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Recap: Harpoon Europe Trip

May 11, 2011

The plane back to Boston & final thoughts

This blog entry is from Chris, Regional Sales Manager for Harpoon, reporting live from the annual Harpoon Employee European beer culture trip to Scandinavia. To learn more about the Harpoon Trip to Europe, read this post first.

Hopefully it is evident from the blog that this was a great trip. When we got off the plane in Stockholm, we were greeted by a sports bar called ‘O’Leary’s’, with Boston sports logos all over the windows and memorabilia all over the walls. It was perhaps an omen that we would find some comfort so far away from home, and that omen proved correct.

After visting three great cities in Sweden and Norway, I can assure you that the craft beer scene is alive and well. There are great, creative breweries doing a lot of creating things, and they are aware, for example, not only of flavorful pale ales, but of barleywines, imperial porters, hybrids, and any style imaginable. They are making it all, and they are making it well. It’s a n exciting time to be a craft brewer in Scandinavia, and these people are fortunate to be at the forefront. For all of that excitement, however, there are also significant challenges.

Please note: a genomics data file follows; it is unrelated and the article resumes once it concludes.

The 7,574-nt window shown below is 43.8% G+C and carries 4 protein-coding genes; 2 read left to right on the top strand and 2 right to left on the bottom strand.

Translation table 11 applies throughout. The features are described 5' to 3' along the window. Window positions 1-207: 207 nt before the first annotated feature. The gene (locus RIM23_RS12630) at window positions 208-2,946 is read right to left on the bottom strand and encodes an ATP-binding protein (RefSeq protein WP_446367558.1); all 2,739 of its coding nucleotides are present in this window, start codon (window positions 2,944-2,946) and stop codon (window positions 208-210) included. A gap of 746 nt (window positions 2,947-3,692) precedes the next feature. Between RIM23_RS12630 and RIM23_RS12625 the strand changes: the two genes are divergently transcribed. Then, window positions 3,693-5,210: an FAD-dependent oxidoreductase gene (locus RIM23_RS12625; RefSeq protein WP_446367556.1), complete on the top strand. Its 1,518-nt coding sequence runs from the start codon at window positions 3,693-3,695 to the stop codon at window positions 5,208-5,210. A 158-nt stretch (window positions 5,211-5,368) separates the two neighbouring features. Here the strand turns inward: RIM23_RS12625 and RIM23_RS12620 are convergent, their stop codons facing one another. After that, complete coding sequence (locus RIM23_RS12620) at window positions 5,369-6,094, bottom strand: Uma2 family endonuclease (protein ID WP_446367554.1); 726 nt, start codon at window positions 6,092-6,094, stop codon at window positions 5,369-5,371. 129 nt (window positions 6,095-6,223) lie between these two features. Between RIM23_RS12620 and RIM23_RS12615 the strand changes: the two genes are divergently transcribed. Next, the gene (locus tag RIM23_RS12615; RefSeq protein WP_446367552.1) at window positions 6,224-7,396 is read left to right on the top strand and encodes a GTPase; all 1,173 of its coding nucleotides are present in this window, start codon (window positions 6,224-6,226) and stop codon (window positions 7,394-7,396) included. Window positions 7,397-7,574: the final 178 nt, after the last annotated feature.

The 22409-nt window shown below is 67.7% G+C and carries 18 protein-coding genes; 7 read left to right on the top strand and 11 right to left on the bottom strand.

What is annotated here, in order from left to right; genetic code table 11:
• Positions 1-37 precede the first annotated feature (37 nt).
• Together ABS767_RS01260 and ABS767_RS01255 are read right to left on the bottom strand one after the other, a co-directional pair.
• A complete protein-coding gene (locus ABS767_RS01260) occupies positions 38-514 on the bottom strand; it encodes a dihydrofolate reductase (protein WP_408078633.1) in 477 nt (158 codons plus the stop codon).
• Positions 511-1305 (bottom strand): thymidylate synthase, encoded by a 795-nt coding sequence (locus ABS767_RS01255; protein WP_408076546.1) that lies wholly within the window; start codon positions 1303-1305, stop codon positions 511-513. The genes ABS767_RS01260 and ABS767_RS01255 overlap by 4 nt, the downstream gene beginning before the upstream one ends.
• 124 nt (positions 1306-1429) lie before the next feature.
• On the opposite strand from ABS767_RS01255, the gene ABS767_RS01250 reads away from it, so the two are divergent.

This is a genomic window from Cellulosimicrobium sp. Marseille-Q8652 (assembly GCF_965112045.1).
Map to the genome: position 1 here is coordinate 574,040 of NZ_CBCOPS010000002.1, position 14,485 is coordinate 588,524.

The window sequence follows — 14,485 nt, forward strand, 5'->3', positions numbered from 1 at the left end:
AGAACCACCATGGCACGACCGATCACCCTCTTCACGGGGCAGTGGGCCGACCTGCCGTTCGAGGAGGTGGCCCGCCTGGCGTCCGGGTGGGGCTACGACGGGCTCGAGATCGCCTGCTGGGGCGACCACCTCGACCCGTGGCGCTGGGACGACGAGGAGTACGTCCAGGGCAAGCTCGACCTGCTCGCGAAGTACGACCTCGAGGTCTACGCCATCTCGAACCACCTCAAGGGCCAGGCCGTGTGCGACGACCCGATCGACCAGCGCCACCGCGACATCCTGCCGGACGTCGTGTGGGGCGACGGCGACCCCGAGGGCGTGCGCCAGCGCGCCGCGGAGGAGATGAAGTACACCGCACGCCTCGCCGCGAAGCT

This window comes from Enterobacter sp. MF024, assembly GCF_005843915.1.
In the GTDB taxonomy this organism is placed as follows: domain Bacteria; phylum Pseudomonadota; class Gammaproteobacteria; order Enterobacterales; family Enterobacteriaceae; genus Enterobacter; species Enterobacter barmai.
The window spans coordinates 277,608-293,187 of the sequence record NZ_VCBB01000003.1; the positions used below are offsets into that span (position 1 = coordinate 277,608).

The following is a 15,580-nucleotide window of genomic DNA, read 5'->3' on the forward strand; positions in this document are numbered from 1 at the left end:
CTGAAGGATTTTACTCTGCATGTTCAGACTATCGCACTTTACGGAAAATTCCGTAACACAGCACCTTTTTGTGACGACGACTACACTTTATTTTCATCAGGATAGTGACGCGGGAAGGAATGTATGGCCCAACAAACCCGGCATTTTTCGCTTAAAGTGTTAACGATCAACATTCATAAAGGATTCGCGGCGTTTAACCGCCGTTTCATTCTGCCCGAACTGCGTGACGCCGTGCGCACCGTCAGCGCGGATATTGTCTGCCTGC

Access to market for small breweries is hard to come by. Draft systems are bought and paid for by larger breweries, and when a four tap system is installed, those larger breweries often pour a single beer through ALL of those taps. It is almost unimaginable that you would walk into ANY bar in America to find a four tap system that pours the same macro lager through all four taps. Combined with a government monopoly retail system off premise that requires breweries to submit styles for distribution throughout the whole country (regardless of market qualities), that system makes it a challenge for small breweries to grow at a reasonable pace and invest in their business. Those breweries are working hard to make sure that they can provide their customers with fresh and flavorful beer, but can have a hard time doing so. In the end, however, it is arguably the customer who can lose most.

It was reaffirming to see the passion displayed by the craft brewers in Scandinavia, and exciting to see their growth. They will continue to do well – the market is obviously there – and they are finding ways to access consumers. They are really at the very beginning of their journey, however. We face similar battles here in America, but I am confident that we are lucky enough to have better variety than what we saw in Europe. I hope that you – wherever you are reading this – don’t need to go to a ‘craft beer bar’ to find flavorful beer in your hometown. It’s a small comfort, but an important one, and one that makes it easier to enjoy a beer with friends and family in the place of our choosing. I give a lot of credit to the brewers of Scandinavia, but am thankful for the systems we have – and for the breweries (Harpoon among them) who have worked so hard to provide fresh, flavorful, local beer to consumers throughout the country.


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